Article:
Cyberbullying in the 'social media capital of the world'
“Unity in diversity” is how Indonesia likes to describe its multicultural country. But cyberbullying cases in Indonesia’s active social media project a different view of how Indonesia’s diverse groups really get along.
In Indonesia, going online to criticize someone or something outside of one own’s social group holds the risk of offending thousands of people. In the case of a Batak woman who called the Javanese city Yogyakarta “poor”, “stupid” and “uncultured”, it landed her in jail and got her suspended from her graduate studies.
Indonesia has been dubbed the “social media capital of the world”. Internet penetration is only 23% of the 240 million population. But nearly all of Indonesia’s internet users log on to social media.
Half of them use smartphones to do so. Jakarta tweets more than any other city in the world. Indonesia is also Facebook’s 4th-most-active country and Path’s third.
In multicultural Indonesia, the internet is becoming a new public space where conflicts between “us” and “them” manifest.
Watch your tweets
Florence Sihombing, a graduate student at Gadjah Mada University in Yogyakarta, faced the wrath of thousands of social media users after venting her anger at the city in her Twitter-linked Path account. The woman, who hails from the North Sumatra city Medan, was upset when petrol station staff did not let her buy non-subsidized petrol for her motorcycle in the car queue. She wanted to avoid a long queue of motorcyclists who mostly buy cheaper subsidized fuel.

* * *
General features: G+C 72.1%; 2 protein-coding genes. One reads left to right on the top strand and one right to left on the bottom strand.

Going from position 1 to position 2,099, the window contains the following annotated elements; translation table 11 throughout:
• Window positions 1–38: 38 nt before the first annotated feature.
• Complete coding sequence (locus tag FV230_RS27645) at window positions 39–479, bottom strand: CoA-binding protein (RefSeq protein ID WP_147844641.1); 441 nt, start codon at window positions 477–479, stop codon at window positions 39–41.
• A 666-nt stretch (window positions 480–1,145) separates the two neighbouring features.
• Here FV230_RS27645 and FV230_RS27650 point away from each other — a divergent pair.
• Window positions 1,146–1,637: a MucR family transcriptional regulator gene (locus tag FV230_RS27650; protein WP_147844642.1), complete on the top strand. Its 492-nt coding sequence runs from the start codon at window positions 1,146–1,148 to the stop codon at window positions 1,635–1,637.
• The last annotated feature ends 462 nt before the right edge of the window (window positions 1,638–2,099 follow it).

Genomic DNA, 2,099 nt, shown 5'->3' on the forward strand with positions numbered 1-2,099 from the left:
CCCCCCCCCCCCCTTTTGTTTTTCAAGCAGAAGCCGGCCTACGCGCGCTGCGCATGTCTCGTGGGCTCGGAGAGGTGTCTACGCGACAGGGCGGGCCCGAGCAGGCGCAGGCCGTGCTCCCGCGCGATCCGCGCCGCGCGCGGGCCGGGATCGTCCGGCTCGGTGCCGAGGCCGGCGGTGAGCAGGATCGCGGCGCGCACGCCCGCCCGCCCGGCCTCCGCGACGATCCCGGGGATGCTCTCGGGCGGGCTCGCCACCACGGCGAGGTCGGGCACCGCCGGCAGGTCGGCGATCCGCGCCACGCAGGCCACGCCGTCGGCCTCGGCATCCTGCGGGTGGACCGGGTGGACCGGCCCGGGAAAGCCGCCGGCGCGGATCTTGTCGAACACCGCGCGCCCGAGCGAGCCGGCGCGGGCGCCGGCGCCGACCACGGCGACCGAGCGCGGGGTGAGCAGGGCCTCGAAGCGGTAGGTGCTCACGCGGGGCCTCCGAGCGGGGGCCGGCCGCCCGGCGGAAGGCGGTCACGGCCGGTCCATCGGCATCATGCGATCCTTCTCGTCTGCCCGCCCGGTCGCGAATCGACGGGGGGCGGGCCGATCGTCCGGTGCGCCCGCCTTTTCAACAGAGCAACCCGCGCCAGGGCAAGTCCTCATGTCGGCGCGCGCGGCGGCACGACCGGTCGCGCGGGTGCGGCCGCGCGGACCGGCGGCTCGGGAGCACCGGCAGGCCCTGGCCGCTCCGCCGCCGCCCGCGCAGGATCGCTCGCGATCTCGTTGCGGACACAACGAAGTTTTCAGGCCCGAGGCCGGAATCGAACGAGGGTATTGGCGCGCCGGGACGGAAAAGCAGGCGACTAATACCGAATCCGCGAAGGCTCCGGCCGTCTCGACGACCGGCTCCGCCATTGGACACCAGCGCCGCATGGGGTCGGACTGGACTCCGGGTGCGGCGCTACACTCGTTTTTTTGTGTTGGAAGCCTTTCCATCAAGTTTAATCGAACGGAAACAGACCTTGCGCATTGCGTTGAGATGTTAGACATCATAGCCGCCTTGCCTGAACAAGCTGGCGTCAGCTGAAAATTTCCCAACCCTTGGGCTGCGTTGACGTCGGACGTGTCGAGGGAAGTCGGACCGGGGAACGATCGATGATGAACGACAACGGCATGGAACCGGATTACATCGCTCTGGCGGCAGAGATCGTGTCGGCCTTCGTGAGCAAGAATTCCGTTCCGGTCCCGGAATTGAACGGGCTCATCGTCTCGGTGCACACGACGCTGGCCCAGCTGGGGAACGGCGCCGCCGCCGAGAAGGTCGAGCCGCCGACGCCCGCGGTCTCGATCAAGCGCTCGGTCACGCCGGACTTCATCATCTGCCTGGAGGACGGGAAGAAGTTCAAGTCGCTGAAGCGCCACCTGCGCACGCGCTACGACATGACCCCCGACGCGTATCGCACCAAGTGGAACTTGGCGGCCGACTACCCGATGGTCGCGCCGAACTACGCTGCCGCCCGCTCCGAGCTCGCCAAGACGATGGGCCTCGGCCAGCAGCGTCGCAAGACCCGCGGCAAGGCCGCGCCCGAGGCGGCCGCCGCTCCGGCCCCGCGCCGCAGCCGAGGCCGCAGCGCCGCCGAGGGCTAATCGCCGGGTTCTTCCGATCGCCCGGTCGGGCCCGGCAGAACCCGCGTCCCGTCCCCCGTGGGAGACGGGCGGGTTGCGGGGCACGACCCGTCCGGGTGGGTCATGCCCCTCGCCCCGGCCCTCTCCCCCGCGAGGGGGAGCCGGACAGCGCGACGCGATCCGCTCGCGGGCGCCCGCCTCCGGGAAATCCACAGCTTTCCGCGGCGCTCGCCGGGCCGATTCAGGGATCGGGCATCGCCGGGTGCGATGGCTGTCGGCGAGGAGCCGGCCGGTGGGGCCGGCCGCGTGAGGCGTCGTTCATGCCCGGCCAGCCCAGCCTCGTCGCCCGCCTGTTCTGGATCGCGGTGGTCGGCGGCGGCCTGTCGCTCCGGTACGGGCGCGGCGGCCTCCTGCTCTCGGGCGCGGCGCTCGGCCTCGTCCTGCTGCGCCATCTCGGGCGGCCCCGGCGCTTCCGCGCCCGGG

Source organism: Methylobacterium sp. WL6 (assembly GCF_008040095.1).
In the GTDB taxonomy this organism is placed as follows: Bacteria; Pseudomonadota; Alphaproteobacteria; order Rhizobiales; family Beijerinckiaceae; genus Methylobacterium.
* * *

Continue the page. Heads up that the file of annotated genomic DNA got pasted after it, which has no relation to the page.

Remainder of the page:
The hatred and anger that Yogyakartans directed towards her went beyond the screens of people’s gadgets. People rallied demanding she be banished from the province. The police arrested her on defamation charges under the controversial Electronic Information and Transactions (ITE) law.
The woman is no longer detained but her case is ongoing. She can face up to 6 years in prison and a $84,000 fine. She is also suspended from her graduate studies at Gadjah Mada University.
Florence publicly apologized and the Sultan of Yogya, Hamengkubuwono XII, later encouraged Yogyakartans to forgive her. But the damage has been done.
In Bandung, the capital of West Java and home to the Sundanese ethnic group, a similar case occurred. The mayor of Bandung has reported a Twitter account holder who posted insulting tweets about the city.
Multiculturalism in the age of social media
This is Indonesia’s problem of multiculturalism. With more than 300 ethnic groups speaking 700 different languages, Indonesia has a fragmented society.
In the 32 years of Suharto’s dictatorship (1966-1998), public expressions of ethnic or religious sentiments were heavily censored. Suharto regulated expressions of differences to keep social and political stability, the bedrock of his regime. The state was the only apparatus to control representation of ethnic or religious identity in public spaces.
In post-Suharto Indonesia, the state has become weaker. Groups are now expressing their identity and ideology in many spheres of activity. Ironically, social groups now replicate the Suharto New Order’s way in punishing “the other” when it comes to differences of identity expression.